Nov. 8-30, 1937 -- Paintings by American Artists

Dec. 6-24, 1937 -- Watercolors by Lester Field

Jan. 3-22, 1938 -- Recent Paintings by Stephen Etnier

Jan. 24-Feb. 5, 1938 -- Paintings by Margaret Cooper

Feb. 7-26, 1938 -- Colonial Portraits

March 7-26, 1938 -- Recent Oils and Watercolors by Millard Sheet

April 4-23, 1938 -- Recent Watercolors by John Whorf

Summer, 1938 -- Paintings by American Artists

through Oct., 1938 -- Paintings by American Artists

Oct. 24-Nov. 12, 1938 -- Recent Watercolors by Karl Oberteuffer

Nov. 21-Dec. 17, 1938 -- Paintings for the Home by American Artists

Jan. 16-Feb. 4, 1939 -- Recent Paintings by Floyd Clymer

Feb. 6-25, 1939 -- Harry Hering

March 6-31, 1939 -- Figure Paintings by American Artists

April 3-22, 1939 -- Recent Watercolors by John Whorf

May 15-June 3, 1939 -- Recent Watercolors by Millard Sheets

Summer, 1939 -- Selected Group of Paintings by American Artists

Sept., 1939 -- Paintings and Watercolors by American Artists

through Oct. 13, 1939 -- Recent Paintings by a Group of American Artists

Oct. 16-Nov. 4, 1939 -- Recent Paintings by Saul Schary

Nov. 13-Dec. 2, 1939 -- Toreros and Dancers of Spain and Mexico by Carlos Ruano Llopis

Dec., 1939 -- Paintings for the Home

Nov. 5-17 [193?] -- Table Portraits by Eulabee Dix

[193?] -- Paintings by American Artists

Jan. 2-27, 1940 -- Stephen Etnier

Feb. 12-March 2, 1940 -- Recent Watercolors by Robert Carson

March 11-30, 1940 -- Daniel Serra Paintings

April 8-27, 1940 -- Recent Watercolors by John Whorf

April 28-May 18, 1940 -- Rubin Recent Paintings

through June 29, 1940 -- Paintings by a Selected Group of American Artists

through Sept. 28, 1940 -- Summer Exhibition of Paintings by a Selected Group of Early and Contemporary American Artists

Oct. 1-19, 1940 -- Recent Paintings by a Selected Group of American Artists

Oct. 21-Nov. 9, 1940 -- Recent Watercolors by Allen Ingles Palmer

Nov. 18-Dec. 7, 1940 -- Helen Sawyer

Dec., 1940 -- Selected Paintings for the Home, and A Group of Original Studies in Color by Maurice Sterne

Jan. 13-Feb. 8, 1941 -- Watercolors by American Artists

Feb. 17-March 15, 1941 -- Paintings by Stephen Etnier, Sidney Laufman, and Francis Speight

April 7-26, 1941 -- Recent Watercolors by John Whorf

April 28-May 17, 1941 -- Remembrances of South America and British West Indies by Manicol

May 19-June 30, 1941 -- Group of Paintings by Selected Contemporary American Artists

Summer, 1941 -- Exhibition of Selected Paintings by American Artists

Sept., 1941 -- A Selected Group of Paintings by Americna Artists

Oct. 6-25, 1941 -- Recent Paintings by a Selected Group of American Artists

Oct. 27-Nov. 15, 1941 -- Eliot O'Hara Watercolors

Nov. 17-Dec. 5, 1941 -- Recent Paintings by Jay Connaway

Nov. 17-Dec. 6, 1941 -- Recent Watercolors by Richard A. Kimball

Dec. 8-27, 1941 -- Edith Blum Paintings

Jan. 5-24, 1942 -- Recent Paintings by Stephen Etnier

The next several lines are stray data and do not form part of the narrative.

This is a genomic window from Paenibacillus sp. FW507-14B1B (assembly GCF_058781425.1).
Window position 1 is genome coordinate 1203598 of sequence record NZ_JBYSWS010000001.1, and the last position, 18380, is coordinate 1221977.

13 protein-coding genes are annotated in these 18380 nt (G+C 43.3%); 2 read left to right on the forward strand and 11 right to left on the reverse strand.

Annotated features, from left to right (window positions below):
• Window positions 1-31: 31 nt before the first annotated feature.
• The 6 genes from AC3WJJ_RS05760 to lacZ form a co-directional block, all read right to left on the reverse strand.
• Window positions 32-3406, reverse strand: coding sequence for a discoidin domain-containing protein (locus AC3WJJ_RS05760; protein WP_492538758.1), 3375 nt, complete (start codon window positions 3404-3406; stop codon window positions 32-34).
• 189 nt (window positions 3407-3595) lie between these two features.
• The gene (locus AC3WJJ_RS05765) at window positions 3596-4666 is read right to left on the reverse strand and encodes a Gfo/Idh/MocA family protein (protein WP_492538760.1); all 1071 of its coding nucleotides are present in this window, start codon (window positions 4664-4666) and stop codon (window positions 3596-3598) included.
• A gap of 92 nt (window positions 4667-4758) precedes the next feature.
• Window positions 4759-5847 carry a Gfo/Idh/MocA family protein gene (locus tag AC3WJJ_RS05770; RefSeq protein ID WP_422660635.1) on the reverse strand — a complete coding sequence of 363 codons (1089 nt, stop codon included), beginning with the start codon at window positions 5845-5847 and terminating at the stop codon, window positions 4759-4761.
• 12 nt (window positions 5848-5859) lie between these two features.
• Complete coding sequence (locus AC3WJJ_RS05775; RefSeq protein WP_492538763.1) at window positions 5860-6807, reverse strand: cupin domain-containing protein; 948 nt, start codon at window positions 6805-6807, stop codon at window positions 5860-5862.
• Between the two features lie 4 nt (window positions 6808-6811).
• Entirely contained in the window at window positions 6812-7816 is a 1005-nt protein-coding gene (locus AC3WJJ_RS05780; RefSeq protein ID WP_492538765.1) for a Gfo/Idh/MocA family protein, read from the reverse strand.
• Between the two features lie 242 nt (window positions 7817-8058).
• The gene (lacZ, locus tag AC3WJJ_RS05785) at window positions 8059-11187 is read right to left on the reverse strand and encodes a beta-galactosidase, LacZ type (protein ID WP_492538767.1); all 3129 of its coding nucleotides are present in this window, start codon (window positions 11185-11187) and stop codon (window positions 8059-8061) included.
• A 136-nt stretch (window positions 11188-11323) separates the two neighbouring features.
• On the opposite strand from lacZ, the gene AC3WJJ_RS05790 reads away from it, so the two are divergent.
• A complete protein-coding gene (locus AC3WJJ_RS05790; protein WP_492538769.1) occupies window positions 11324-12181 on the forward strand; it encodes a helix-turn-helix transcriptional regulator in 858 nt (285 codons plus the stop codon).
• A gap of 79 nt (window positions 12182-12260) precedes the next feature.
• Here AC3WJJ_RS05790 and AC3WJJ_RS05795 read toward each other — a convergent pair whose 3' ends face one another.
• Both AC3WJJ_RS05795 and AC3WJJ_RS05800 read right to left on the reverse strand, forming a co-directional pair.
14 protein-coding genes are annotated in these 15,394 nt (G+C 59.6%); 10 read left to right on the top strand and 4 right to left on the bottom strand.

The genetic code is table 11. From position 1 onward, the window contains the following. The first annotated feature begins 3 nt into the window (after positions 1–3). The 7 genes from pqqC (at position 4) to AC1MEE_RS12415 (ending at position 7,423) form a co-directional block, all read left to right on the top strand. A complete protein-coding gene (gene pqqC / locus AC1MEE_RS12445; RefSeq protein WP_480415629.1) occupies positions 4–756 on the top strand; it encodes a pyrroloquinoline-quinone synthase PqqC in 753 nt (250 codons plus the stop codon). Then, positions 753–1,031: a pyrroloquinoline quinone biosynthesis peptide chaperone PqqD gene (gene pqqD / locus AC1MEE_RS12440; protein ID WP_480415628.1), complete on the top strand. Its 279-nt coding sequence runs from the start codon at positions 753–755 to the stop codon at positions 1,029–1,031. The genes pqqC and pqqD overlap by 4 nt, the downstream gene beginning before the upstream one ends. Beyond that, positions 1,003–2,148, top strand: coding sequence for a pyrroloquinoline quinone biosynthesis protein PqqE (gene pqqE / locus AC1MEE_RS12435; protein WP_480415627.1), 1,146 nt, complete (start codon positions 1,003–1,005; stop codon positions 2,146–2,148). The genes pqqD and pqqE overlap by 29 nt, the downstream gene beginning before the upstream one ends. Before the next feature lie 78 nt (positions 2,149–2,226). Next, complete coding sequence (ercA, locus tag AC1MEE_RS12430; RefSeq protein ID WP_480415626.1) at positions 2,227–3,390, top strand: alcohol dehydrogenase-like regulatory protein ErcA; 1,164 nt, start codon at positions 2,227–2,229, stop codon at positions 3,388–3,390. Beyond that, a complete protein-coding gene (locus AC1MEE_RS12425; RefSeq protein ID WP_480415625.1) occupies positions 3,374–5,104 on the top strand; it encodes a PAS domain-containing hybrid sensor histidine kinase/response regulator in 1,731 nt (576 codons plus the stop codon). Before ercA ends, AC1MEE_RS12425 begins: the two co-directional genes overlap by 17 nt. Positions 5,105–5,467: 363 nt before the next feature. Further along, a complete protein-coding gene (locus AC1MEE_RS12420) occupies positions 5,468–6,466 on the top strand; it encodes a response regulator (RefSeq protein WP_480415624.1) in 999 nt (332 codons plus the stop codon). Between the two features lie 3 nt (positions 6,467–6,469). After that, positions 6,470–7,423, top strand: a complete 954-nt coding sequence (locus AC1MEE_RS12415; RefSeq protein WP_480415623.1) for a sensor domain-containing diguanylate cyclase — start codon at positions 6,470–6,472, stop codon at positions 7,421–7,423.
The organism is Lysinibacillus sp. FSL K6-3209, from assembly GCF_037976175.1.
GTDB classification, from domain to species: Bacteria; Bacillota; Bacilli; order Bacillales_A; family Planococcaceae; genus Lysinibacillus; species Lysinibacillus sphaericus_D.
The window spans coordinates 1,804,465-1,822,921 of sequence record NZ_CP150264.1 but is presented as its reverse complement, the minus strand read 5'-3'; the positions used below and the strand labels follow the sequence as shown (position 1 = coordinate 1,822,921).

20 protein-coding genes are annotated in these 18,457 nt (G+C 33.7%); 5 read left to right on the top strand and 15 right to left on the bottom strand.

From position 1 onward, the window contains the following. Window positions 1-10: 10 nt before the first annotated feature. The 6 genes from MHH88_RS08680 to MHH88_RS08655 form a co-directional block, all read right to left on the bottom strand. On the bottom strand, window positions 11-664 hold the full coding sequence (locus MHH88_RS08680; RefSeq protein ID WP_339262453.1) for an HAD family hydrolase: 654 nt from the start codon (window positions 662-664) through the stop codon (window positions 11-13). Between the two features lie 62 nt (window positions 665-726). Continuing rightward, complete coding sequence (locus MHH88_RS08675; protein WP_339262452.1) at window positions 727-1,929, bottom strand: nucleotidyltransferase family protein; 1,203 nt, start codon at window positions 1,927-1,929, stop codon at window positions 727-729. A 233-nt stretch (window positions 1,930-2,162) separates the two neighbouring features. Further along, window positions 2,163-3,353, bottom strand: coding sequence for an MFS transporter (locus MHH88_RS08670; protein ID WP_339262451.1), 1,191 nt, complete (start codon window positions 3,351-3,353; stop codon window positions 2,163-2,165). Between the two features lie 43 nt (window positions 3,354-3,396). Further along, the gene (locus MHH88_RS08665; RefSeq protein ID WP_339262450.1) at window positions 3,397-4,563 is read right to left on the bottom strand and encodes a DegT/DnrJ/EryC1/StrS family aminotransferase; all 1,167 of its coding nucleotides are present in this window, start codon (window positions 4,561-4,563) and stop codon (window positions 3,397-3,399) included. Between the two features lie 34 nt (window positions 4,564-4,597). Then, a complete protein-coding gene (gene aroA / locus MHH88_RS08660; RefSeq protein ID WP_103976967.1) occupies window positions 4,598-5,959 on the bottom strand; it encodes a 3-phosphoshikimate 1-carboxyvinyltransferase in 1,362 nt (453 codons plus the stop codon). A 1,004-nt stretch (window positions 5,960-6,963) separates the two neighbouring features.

through Feb. 28, 1942 -- Selected Paintings by a Group of Contemporary American Artists

March 9-28, 1942 -- New Talents Presented by the Gloucester Society of Artists

April 6-25, 1942 -- Recent Watercolors by John Whorf

May, 1942 -- Selected Paintings by Contemporary American Artists

June 2-13, 1942 -- Yun Gee

Summer, 1942 -- Selected Paintings by Early and Contemporary American Artists

Summer, 1942 -- Paintings by Selected American Artists

Oct. 5-31, 1942 -- Recent Paintings by a Selected Group of American Artists

Nov. 9-30, 1942 -- Watercolors by American Artists

Jan. 18-Feb. 6, 1943 -- Paintings by Yovan Radenkovitch

April 4-24, 1943 -- Recent Watercolors by John Whorf

April 26-May 15, 1943 -- Paintings and Watercolors by Childe Hassam

May 25-June 5, 1943 -- Exhibition by Gladys Irene Cook

June, 1943 -- Selected Paintings by American Artists

Summer, 1943 -- Exhibition of Paintings by American Artists

Sept., 1943 -- Paintings by a Selected Group of American Artists

Oct. 4-23, 1943 -- Paintings by Yun Gee

Nov., 1943 -- Recent Paintings by a Selected Group of American Artists

Jan. 24-Feb. 12, 1944 -- Recent Watercolors by James Fitzgerald

Feb. 14-March 4, 1944 -- Paintings by Sidney Laufman

March 6-25, 1944 -- Paintings by Jessie Ansbacher

April 3-22, 1944 -- Recent Watercolors by John Whorf

May, 1944 -- Paintings by Important American Artists

Summer, 1944 -- Exhibition of Paintings by a Selected Group of American Artists

Summer, 1944 -- Exhibition of Selected Paintings by a Group of American Artists

Oct. 2-21, 1944 -- Recent Paintings by Jay Connaway

Oct. 23-Nov. 11, 1944 -- Harry Hering

Nov. 13-Dec. 2, 1944 -- Paintings by Hobson Pittman

Dec., 1944 -- Paintings for the Home by American Artists

Jan. 3-13, 1945 -- Paintings by Therese Steinhardt

Jan. 22-Feb. 10, 1945 -- Louis Ritman

Feb. 18-, 1945 -- Memorial Exhibition, Paintings and Pastels by William Henry Singer, Jr., N.A.

Feb. 19-March 10, 1945 -- Recent Watercolors by Eliot O'Hara, A.N.A. (Elect)

March, 1945 -- Paintings by a Selected Group of Contemporary Artists

April 9-28, 1945 -- Recent Watercolors by John Whorf